372 F.2d 50
34 A.L.R.3d 526
Pearl DETENBER, Administratrix of the Estate of Terry
Detenber, Deceased, Plaintiff-Appellant,
AMERICAN UNIVERSAL INSURANCE CO., Defendant-Appellee.
Viola B. TOWNSEND, Administratrix of the Estate of Richard
AMERICAN UNIVERSAL INSURANCE CO., Defendant-Appellee.
Nos. 16728, 16729.
United States Court of Appeals Sixth Circuit.
Feb. 9, 1967.
Raymond C. Stephenson, Louisville, Ky., for appellant, Detenber, Josephine P. Hughett, Louisville, Ky., on the brief.
Harry L. Hargadon, Louisville, Ky., for appellant, Townsend, Josephine P. Hughett, Louisville, Ky., on the brief.
John A. Fulton, Louisville, Ky., for appellee, Robert C. Hobson, Woodward, Hobson & Fulton, Edwin O. Davis, Davis & Mahan, Louisville, Ky., on the brief.
Before EDWARDS and PECK, Circuit Judges, and FOX, District Judge.*
JOHN W. PECK, Circuit Judge.
Having upon motion been consolidated by the District Court, these actions were there and will here on this appeal be considered as a single case.
The present controversy grew out of a trial in a state court in Kentucky, which in turn grew out of a vehicular accident. Terry Detenber, 15, Richard Mattingly, 14, and a Patricia Ross were passengers in an automobile driven by Michael Clark, 18, which was involved in a collision with a bus owned and operated by the Louisville Transit Company. The collision resulted in the deaths of Detenber and Mattingly, and their administratrices and Miss Ross brought the state court action against Clark and the Transit Company. A verdict assessing damages in favor of each plaintiff was returned, the verdict further making an apportionment of the damages 90% against Clard and 10% against the Transit Company. The Transit Company satisfied its portion of judgments entered on the verdict and is not a party to the present action. Similarly, we are not here concerned with the judgment in favor of Patricia Ross.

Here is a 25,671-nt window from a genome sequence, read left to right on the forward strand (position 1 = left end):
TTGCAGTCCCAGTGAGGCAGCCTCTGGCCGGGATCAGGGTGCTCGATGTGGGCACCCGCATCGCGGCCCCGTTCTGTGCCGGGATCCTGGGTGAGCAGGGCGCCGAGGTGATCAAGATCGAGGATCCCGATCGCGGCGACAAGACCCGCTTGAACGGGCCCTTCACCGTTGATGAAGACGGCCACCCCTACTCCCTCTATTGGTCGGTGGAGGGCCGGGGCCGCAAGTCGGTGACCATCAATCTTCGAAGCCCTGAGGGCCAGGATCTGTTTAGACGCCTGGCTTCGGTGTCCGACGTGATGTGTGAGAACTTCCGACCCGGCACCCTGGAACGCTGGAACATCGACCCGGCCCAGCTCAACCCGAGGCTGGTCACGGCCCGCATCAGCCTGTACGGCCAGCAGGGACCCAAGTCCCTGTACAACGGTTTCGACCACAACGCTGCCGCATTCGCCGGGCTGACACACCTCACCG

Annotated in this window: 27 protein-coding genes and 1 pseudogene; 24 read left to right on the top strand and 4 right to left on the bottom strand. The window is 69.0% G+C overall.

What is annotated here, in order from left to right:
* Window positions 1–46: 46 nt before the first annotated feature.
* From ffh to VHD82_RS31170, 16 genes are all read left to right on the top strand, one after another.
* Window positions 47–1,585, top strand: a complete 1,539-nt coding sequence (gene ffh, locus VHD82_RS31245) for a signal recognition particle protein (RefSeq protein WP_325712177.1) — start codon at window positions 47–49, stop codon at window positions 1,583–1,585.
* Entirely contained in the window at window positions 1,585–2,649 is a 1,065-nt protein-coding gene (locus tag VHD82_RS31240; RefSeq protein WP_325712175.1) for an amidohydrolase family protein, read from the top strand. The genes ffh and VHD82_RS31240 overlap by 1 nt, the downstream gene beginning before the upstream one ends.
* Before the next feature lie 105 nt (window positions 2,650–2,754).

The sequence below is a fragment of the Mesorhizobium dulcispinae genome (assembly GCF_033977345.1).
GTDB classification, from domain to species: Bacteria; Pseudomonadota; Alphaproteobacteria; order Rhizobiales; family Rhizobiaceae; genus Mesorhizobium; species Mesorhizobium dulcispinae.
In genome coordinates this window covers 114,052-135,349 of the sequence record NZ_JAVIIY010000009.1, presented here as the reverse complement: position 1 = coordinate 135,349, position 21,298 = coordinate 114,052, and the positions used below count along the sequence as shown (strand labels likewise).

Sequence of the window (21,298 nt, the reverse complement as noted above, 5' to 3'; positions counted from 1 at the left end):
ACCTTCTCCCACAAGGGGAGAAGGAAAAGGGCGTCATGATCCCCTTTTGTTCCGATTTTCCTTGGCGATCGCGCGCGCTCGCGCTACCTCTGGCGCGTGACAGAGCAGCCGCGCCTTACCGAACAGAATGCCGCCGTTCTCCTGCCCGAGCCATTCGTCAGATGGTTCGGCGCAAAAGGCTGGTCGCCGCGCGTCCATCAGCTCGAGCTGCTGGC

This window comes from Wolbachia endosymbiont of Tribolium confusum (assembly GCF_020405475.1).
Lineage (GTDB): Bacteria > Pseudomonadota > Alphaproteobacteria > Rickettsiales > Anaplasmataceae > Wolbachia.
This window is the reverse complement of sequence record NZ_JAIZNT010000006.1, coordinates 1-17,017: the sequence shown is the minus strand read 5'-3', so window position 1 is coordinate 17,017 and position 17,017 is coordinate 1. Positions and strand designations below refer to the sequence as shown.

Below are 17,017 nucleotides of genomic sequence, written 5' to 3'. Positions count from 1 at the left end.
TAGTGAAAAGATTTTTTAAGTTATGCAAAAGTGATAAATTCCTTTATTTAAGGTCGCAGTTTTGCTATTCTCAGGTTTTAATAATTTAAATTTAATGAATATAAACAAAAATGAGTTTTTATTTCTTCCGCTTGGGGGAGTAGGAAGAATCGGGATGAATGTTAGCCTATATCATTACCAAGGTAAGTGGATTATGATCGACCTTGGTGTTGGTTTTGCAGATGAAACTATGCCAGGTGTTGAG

Throughout most if not all of the settlement negotiations prior to trial representatives of the present defendant, Clark's insurer, urged a want of actionable negligence on his part. Clark subsequently testified (in the present action) that he went into that trial with the understanding that the defense would be want of negligence on his part, and that the Transit Company was solely responsible for the collision.